Honda CR-V (2012-2018) Review
The Honda CR-V is a big, dependable family SUV that’s just lacking a bit of excitement
Strengths & weaknesses
- Very safe
- Solidly built
- Extremely reliable
- Uninspiring handling
- Relatively expensive to run
- Poor ride on large wheels
Used Honda CR-V prices from £12,000 Finance from £214.90 per month
The Honda CR-V has been a firm favourite with family motorists in the UK ever since it first appeared in the mid-Nineties, and this fourth generation model makes a compelling used family SUV.
The CR-V’s competition includes the likes of the Renault Kadjar, Volkswagen Tiguan, Mitsubishi Outlander, Kia Sportage, Mazda CX-5, Hyundai Tucson, and Ford Kuga. For buyers also mulling over more premium offerings, there’s also German triumvirate of the Audi Q5, BMW X3 and Mercedes GLC, plus the Jaguar F-Pace and the Land Rover Discovery Sport.
In short, the CR-V doesn’t exactly lack competition in a car market where SUVs are where it's at for most buyers now. And that isn’t good news for Honda – because not only is the CR-V now feeling its age in a segment where there have been numerous new entrants in recent years, but it also struggles to stand out from so many accomplished cars.
Honda offers a choice of two or four-wheel drive with the CR-V, but don’t go thinking this is some sort of rugged Land Rover rival: it’s much more at home on the school run than the off-road run and the four-wheel drive is really only there to provide a little extra surefootedness on muddy grass or wet tarmac. Running costs are also greater for the 4WD versions, so front-wheel-drive diesel versions will be the choice for those with one eye on their wallet or purse. Those looking to make driving easier, might also want to check out Honda’s advanced nine-speed automatic gearbox, which works in conjunction with the 1.6-litre i-DTEC engine and doesn’t penalise unduly in terms of efficiency.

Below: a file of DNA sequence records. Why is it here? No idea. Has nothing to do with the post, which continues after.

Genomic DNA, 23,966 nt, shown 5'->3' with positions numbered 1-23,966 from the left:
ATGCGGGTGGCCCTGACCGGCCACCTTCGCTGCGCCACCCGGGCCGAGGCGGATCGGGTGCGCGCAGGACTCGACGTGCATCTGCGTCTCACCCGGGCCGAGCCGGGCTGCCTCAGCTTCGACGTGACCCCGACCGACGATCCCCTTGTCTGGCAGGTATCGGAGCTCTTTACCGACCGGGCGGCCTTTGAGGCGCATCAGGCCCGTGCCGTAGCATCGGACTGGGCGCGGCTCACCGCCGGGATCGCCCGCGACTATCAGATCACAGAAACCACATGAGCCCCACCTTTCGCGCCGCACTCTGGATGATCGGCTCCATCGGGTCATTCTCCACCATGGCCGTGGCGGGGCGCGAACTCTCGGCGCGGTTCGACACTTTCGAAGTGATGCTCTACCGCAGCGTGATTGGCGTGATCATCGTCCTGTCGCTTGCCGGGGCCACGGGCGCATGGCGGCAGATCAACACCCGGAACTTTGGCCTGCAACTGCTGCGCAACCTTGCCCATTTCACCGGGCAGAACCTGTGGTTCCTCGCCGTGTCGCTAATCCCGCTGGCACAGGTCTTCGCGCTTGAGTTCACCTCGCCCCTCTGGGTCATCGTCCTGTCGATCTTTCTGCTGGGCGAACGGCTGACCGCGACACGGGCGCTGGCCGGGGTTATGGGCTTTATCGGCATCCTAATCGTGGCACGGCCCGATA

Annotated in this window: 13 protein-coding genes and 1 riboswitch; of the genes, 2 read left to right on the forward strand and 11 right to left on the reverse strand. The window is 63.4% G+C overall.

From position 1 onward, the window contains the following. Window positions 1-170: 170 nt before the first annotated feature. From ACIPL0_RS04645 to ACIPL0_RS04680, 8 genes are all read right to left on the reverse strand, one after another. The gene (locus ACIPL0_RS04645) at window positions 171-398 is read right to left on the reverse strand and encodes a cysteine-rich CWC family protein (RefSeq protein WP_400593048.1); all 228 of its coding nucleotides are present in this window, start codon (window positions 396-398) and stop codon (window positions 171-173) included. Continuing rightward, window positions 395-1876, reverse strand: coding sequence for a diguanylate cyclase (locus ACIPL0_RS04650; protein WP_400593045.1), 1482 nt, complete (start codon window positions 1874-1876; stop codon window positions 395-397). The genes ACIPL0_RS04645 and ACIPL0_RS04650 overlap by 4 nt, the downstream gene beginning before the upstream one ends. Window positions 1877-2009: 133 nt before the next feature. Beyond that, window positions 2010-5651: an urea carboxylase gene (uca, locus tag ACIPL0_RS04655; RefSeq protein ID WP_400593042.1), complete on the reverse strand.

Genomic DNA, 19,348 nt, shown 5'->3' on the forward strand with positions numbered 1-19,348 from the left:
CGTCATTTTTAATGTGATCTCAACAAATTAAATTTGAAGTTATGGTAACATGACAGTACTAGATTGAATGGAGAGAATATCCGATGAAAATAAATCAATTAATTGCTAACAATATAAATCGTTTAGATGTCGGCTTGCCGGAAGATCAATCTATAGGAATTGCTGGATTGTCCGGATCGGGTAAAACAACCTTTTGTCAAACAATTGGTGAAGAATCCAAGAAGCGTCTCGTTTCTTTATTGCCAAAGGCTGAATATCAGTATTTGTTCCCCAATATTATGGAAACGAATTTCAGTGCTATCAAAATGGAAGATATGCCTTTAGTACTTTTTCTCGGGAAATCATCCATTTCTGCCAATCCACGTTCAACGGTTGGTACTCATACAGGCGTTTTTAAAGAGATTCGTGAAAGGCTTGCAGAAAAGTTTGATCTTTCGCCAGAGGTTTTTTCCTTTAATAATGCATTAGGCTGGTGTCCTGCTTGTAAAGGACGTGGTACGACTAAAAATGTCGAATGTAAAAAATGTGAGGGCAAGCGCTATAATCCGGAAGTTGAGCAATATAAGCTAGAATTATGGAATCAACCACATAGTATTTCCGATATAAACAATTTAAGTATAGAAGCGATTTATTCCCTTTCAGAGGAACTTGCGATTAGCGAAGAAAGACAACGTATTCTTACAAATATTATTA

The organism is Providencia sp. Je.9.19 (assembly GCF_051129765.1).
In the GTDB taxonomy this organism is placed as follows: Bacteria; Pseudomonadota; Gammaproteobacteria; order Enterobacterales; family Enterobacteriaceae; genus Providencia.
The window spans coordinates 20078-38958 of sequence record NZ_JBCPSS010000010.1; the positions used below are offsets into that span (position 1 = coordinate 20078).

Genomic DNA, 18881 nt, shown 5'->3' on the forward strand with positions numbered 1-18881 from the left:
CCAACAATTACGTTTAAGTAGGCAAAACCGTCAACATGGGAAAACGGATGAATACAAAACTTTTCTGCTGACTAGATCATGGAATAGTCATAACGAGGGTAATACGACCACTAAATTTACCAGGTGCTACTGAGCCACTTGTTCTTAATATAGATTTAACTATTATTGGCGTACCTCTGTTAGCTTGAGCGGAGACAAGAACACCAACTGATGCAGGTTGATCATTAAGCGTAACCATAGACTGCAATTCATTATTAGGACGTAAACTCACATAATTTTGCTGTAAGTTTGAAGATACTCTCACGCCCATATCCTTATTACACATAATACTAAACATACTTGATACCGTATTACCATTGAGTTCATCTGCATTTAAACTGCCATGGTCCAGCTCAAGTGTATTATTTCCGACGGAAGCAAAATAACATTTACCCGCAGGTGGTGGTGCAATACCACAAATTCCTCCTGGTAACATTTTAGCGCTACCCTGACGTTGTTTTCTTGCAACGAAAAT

Practicality is a stand-out feature of the CR-V: in addition to a large boot and spacious front and back seats, it has a host of versatile features, such as a simple handle to collapse the rear seats into the boot floor, quickly freeing up even more luggage space when needed.
The other criteria vital to family-car buyers is safety, and the CR-V shines here, too, boasting a five-star Euro NCAP crash-test rating and a plethora of the latest active safety technology.
On the downside, however, the CR-V has an entertainment system that isn’t the most intuitive. And it looks a little cheap and dated too. Plus the two displays on the dashboard are also confusingly unnecessary.
The CR-V is isn’t a great deal of fun to drive either and it lacks the engagement of, say, the Ford Kuga or even the Kia Sportage or Hyundai Tucson. The steering feels heavy, which creates the impression that the car lacks even the amount of nimbleness that you'd expect of a car this big, while the ride is also less comfortable than previous CR-Vs, proving to be firm when confronted with potholes or speed humps.
In a tough segment, with a lot of good cars as rivals, the CR-V offers a decent all-round package, but nothing that really makes it stand out.
|Three years/90,000 miles
|Tax (min to max)
|£205-830 in the first year, £140 thereafter. Pre-April 2017 cars: £0-30 to £230-350
Best Honda CR-V for...
Best for Economy – Honda CR-V 1.6 i-DTEC S 2WD